Healthcare compliances training and discussion blog


This week, I participated in a free Webinar series titled, “Creating e-Learning that Makes a Difference”. This webinar was conducted over four 1-hour sessions and was led by Ethan Edwards (chief instructional strategist and principal consultant) for Allen Interactions.  I thought I would share a few of the things from the session.

  • E-learning should include interactivity characteristics such as context, challenge, activity, and feedback.
    • Context should communicate relevance, add meaning, invite participation, provide “what’s in it for me”, elicit emotion, create immediate impact.
    • Challenge should actively engage learners within context, activate prior knowledge, create a sense of urgency, urge personal investment, build on the context, and set standards for performance.
    • Activity should create physical involvement, build commitment to stay with learning, encourage investment, transfer ownership to the learner, and involve their full senses.
    • Feedback should clearly communicate correctness, preserve learner’s response, deliver content, provide consequence of non-performance, continually reinforce context, delay judgment, and be compelling to the learner

To gain the full extent of knowledge available from the sessions, you will need to attend them, but here are a few things that really stuck out to me and I thought I would pass them along.

  1. Make it immediately clear, via graphics and content, what the purpose of the e-learning is up front.  A lot of e-learning examples remind me of commercials on television. Can you remember the last time you watched a commercial and looked at your significant other wondering what message the commercial was really trying to get across?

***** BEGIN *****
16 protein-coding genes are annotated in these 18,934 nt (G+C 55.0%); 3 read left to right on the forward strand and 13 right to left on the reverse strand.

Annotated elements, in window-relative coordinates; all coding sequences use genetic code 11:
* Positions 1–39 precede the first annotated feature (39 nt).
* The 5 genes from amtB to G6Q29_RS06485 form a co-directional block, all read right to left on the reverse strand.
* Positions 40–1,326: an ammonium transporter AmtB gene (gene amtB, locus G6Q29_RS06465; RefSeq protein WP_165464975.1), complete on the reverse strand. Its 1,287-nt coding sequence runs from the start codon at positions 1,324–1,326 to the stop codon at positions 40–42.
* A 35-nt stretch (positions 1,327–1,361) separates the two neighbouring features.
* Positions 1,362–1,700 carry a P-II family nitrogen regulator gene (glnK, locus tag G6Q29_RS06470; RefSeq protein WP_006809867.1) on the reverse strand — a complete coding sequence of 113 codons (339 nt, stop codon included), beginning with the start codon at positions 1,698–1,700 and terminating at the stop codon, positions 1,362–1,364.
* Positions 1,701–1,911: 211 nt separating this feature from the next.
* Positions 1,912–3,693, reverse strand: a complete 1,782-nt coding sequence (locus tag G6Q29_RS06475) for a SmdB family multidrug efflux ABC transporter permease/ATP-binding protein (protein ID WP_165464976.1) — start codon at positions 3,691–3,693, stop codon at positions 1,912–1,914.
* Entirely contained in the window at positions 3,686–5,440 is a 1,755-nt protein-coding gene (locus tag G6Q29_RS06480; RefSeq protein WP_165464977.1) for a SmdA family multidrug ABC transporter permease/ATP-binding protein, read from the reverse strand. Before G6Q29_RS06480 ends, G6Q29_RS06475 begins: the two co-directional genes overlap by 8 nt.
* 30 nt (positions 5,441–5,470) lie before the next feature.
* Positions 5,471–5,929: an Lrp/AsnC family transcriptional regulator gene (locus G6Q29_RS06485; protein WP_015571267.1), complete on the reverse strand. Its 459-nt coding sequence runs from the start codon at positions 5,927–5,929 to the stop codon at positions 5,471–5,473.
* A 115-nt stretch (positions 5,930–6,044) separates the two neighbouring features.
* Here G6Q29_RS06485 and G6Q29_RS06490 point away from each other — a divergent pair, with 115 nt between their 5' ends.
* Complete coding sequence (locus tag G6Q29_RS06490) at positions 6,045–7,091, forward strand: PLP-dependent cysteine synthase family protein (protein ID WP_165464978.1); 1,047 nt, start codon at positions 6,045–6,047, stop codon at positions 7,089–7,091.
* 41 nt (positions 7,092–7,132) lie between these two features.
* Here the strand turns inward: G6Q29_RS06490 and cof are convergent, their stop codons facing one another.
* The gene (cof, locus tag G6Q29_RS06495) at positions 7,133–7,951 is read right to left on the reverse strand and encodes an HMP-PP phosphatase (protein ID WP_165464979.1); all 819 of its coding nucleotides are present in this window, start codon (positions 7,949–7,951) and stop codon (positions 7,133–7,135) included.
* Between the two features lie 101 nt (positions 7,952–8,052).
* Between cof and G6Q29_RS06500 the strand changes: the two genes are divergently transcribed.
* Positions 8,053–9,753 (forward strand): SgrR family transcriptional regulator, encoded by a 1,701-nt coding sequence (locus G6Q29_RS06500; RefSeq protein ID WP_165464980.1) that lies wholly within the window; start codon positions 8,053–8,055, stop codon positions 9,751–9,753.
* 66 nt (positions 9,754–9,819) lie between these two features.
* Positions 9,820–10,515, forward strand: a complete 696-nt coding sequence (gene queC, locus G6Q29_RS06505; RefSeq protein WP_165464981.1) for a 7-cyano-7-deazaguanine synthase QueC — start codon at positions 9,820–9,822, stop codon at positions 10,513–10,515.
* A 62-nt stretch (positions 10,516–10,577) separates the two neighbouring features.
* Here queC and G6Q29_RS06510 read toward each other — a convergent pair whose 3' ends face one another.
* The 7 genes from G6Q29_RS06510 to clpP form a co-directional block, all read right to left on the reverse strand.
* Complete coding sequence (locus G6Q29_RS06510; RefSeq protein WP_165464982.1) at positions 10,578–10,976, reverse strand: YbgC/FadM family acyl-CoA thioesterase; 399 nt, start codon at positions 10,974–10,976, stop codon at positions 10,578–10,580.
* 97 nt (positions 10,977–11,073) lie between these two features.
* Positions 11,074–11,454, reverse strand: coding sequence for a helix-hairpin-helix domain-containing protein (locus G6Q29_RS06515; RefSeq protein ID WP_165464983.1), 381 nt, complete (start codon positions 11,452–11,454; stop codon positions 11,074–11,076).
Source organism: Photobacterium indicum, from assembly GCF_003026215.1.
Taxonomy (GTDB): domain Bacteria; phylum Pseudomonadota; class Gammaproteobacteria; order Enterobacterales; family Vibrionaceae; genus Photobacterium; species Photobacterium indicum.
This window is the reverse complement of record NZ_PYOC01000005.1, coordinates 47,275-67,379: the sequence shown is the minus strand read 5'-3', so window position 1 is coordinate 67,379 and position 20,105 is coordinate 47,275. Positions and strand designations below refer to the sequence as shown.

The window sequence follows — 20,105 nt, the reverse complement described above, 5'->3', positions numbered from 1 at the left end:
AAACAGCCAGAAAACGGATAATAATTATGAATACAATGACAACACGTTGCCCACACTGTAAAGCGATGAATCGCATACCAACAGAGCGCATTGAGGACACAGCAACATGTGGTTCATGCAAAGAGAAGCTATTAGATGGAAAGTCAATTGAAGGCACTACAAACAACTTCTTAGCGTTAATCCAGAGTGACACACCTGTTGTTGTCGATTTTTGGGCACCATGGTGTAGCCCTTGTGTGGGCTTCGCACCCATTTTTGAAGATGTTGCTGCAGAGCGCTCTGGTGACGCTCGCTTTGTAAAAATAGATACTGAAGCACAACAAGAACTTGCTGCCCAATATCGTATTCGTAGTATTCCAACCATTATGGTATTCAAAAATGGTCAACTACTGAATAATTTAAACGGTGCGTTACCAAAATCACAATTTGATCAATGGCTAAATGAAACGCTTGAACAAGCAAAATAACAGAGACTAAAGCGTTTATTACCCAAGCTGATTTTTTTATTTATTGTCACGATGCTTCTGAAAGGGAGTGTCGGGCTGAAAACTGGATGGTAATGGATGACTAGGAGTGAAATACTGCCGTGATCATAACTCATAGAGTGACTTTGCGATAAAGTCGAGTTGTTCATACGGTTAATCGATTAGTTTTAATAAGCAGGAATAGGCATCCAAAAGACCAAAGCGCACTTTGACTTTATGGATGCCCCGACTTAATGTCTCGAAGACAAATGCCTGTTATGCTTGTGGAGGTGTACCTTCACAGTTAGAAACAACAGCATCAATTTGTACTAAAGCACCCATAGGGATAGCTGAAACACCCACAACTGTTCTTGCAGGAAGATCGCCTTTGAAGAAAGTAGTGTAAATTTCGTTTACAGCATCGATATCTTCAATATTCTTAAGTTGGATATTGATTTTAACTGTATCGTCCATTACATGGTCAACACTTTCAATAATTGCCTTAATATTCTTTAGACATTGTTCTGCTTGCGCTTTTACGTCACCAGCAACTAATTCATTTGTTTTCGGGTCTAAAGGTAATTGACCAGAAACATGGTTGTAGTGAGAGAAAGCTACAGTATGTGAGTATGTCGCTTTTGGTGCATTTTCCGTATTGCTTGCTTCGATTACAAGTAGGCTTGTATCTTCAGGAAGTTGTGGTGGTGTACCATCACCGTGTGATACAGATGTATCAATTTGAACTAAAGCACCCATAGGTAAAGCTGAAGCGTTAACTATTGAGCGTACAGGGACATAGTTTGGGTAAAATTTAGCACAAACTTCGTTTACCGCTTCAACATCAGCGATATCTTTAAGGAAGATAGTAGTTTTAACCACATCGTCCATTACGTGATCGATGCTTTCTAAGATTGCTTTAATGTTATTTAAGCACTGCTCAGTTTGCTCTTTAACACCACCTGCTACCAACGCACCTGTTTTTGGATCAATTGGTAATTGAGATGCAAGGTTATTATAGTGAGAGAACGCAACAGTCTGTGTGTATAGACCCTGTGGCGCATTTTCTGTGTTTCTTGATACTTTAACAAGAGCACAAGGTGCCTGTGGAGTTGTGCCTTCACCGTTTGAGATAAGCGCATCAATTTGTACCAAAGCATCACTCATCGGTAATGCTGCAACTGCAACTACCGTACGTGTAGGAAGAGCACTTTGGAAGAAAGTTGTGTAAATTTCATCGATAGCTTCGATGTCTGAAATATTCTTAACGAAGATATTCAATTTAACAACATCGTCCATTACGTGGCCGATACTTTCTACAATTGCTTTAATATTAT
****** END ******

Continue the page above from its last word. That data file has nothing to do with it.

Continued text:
2. Training and Development is never completed; it’s just abandoned–IDs will always try to make it better! Funny quote from Ethan! Does this sound like you?
  3. People don’t read text objectives; for that matter, they don’t read 70% of the text in training materials. We should all keep this in mind.
  4. Learning objectives are too specific; too technical for people to understand. Use them, but not communicate them verbatim in the e-learning lesson. Do you remember the last time you took a training course? Did you just pass by the page that listed the learning objectives? Enough said!
  5. Rapid e-learning tools don’t make e-learning go faster! Good e-learning takes time. Marketing loves to push the tools; management gets sold on the “rapid” part but it’s a myth! Marketing of rapid e-learning tools feeds the “I Need It Now”  culture.
  6. An Instructional Designer’s motivation to learn is never the same as the learner’s motivation to learn.
  7. Create content that is non-linear (page turning). Remember, we want to engage the learner not put them to sleep!
  8. Design your e-learning to make people think more. Encourage and expand the learners’ thinking!
  9. Providing too much feedback when a learner gets something right, kills interest!
  10. Delay feedback!  Let the learner experiment with options before revealing the results. Providing “You failed… move on” feedback too early, causes the learner to stop thinking.

Do any of these statements ring true for you? If so, I would love to hear your comments.

Source: richardwatson64.wordpress.com

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